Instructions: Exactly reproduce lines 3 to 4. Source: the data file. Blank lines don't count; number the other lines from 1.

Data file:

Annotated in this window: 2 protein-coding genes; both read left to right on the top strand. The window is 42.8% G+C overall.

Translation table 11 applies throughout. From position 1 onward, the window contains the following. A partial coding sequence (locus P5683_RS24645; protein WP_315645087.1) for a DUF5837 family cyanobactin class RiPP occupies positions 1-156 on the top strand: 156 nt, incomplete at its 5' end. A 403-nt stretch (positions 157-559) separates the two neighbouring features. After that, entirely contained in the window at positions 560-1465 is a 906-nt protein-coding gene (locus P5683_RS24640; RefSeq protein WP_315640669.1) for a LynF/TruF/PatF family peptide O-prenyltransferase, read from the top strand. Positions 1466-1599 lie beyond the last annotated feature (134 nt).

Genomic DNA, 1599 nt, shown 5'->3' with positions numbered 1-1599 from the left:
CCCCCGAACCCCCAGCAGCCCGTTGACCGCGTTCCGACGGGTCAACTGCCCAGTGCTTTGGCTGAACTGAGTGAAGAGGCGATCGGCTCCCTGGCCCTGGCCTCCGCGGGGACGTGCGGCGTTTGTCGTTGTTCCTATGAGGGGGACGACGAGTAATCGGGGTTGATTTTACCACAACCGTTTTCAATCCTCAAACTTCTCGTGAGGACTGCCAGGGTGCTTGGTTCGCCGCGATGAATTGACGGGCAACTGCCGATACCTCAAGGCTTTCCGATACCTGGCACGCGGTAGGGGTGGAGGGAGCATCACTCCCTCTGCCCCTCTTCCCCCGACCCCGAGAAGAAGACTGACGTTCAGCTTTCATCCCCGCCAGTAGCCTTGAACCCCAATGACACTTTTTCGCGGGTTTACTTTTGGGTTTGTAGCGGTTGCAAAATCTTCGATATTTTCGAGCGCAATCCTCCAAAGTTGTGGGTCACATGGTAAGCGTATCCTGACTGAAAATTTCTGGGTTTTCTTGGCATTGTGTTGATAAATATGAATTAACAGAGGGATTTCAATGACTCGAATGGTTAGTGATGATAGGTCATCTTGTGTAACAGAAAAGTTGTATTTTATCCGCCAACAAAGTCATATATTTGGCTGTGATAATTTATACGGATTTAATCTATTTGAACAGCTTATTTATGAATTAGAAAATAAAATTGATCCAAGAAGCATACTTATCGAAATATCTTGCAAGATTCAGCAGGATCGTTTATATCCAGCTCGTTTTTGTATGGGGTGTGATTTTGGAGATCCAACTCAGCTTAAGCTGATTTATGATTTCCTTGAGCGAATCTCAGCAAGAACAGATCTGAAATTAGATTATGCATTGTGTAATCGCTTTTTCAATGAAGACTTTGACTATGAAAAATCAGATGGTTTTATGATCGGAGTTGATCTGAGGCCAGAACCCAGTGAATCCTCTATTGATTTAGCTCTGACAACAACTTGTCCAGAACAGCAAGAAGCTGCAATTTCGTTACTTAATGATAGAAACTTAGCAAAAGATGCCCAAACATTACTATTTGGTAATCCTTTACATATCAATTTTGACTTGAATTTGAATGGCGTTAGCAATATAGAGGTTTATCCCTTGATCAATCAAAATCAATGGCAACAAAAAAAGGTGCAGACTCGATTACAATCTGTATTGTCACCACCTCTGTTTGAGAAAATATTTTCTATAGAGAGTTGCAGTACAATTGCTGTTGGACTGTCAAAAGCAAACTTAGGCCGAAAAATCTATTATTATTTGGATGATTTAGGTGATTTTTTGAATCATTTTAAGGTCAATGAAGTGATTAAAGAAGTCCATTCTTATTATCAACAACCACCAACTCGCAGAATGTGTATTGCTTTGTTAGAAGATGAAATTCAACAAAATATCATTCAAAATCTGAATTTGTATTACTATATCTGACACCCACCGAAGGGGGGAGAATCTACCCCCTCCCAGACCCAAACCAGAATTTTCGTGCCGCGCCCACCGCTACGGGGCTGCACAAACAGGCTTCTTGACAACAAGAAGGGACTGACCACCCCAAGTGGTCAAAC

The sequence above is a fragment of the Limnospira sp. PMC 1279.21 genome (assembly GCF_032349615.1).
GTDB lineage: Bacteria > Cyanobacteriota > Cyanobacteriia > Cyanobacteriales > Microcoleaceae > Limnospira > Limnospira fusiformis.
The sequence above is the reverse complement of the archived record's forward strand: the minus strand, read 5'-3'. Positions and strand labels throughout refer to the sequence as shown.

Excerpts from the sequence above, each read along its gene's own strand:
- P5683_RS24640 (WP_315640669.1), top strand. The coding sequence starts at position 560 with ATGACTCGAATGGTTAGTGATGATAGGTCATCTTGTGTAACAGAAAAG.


Genomic DNA, 1599 nt, shown 5'->3' with positions numbered 1-1599 from the left:
CCCCCGAACCCCCAGCAGCCCGTTGACCGCGTTCCGACGGGTCAACTGCCCAGTGCTTTGGCTGAACTGAGTGAAGAGGCGATCGGCTCCCTGGCCCTGGCCTCCGCGGGGACGTGCGGCGTTTGTCGTTGTTCCTATGAGGGGGACGACGAGTAATCGGGGTTGATTTTACCACAACCGTTTTCAATCCTCAAACTTCTCGTGAGGACTGCCAGGGTGCTTGGTTCGCCGCGATGAATTGACGGGCAACTGCCGATACCTCAAGGCTTTCCGATACCTGGCACGCGGTAGGGGTGGAGGGAGCATCACTCCCTCTGCCCCTCTTCCCCCGACCCCGAGAAGAAGACTGACGTTCAGCTTTCATCCCCGCCAGTAGCCTTGAACCCCAATGACACTTTTTCGCGGGTTTACTTTTGGGTTTGTAGCGGTTGCAAAATCTTCGATATTTTCGAGCGCAATCCTCCAAAGTTGTGGGTCACATGGTAAGCGTATCCTGACTGAAAATTTCTGGGTTTTCTTGGCATTGTGTTGATAAATATGAATTAACAGAGGGATTTCAATGACTCGAATGGTTAGTGATGATAGGTCATCTTGTGTAACAGAAAAGTTGTATTTTATCCGCCAACAAAGTCATATATTTGGCTGTGATAATTTATACGGATTTAATCTATTTGAACAGCTTATTTATGAATTAGAAAATAAAATTGATCCAAGAAGCATACTTATCGAAATATCTTGCAAGATTCAGCAGGATCGTTTATATCCAGCTCGTTTTTGTATGGGGTGTGATTTTGGAGATCCAACTCAGCTTAAGCTGATTTATGATTTCCTTGAGCGAATCTCAGCAAGAACAGATCTGAAATTAGATTATGCATTGTGTAATCGCTTTTTCAATGAAGACTTTGACTATGAAAAATCAGATGGTTTTATGATCGGAGTTGATCTGAGGCCAGAACCCAGTGAATCCTCTATTGATTTAGCTCTGACAACAACTTGTCCAGAACAGCAAGAAGCTGCAATTTCGTTACTTAATGATAGAAACTTAGCAAAAGATGCCCAAACATTACTATTTGGTAATCCTTTACATATCAATTTTGACTTGAATTTGAATGGCGTTAGCAATATAGAGGTTTATCCCTTGATCAATCAAAATCAATGGCAACAAAAAAAGGTGCAGACTCGATTACAATCTGTATTGTCACCACCTCTGTTTGAGAAAATATTTTCTATAGAGAGTTGCAGTACAATTGCTGTTGGACTGTCAAAAGCAAACTTAGGCCGAAAAATCTATTATTATTTGGATGATTTAGGTGATTTTTTGAATCATTTTAAGGTCAATGAAGTGATTAAAGAAGTCCATTCTTATTATCAACAACCACCAACTCGCAGAATGTGTATTGCTTTGTTAGAAGATGAAATTCAACAAAATATCATTCAAAATCTGAATTTGTATTACTATATCTGACACCCACCGAAGGGGGGAGAATCTACCCCCTCCCAGACCCAAACCAGAATTTTCGTGCCGCGCCCACCGCTACGGGGCTGCACAAACAGGCTTCTTGACAACAAGAAGGGACTGACCACCCCAAGTGGTCAAAC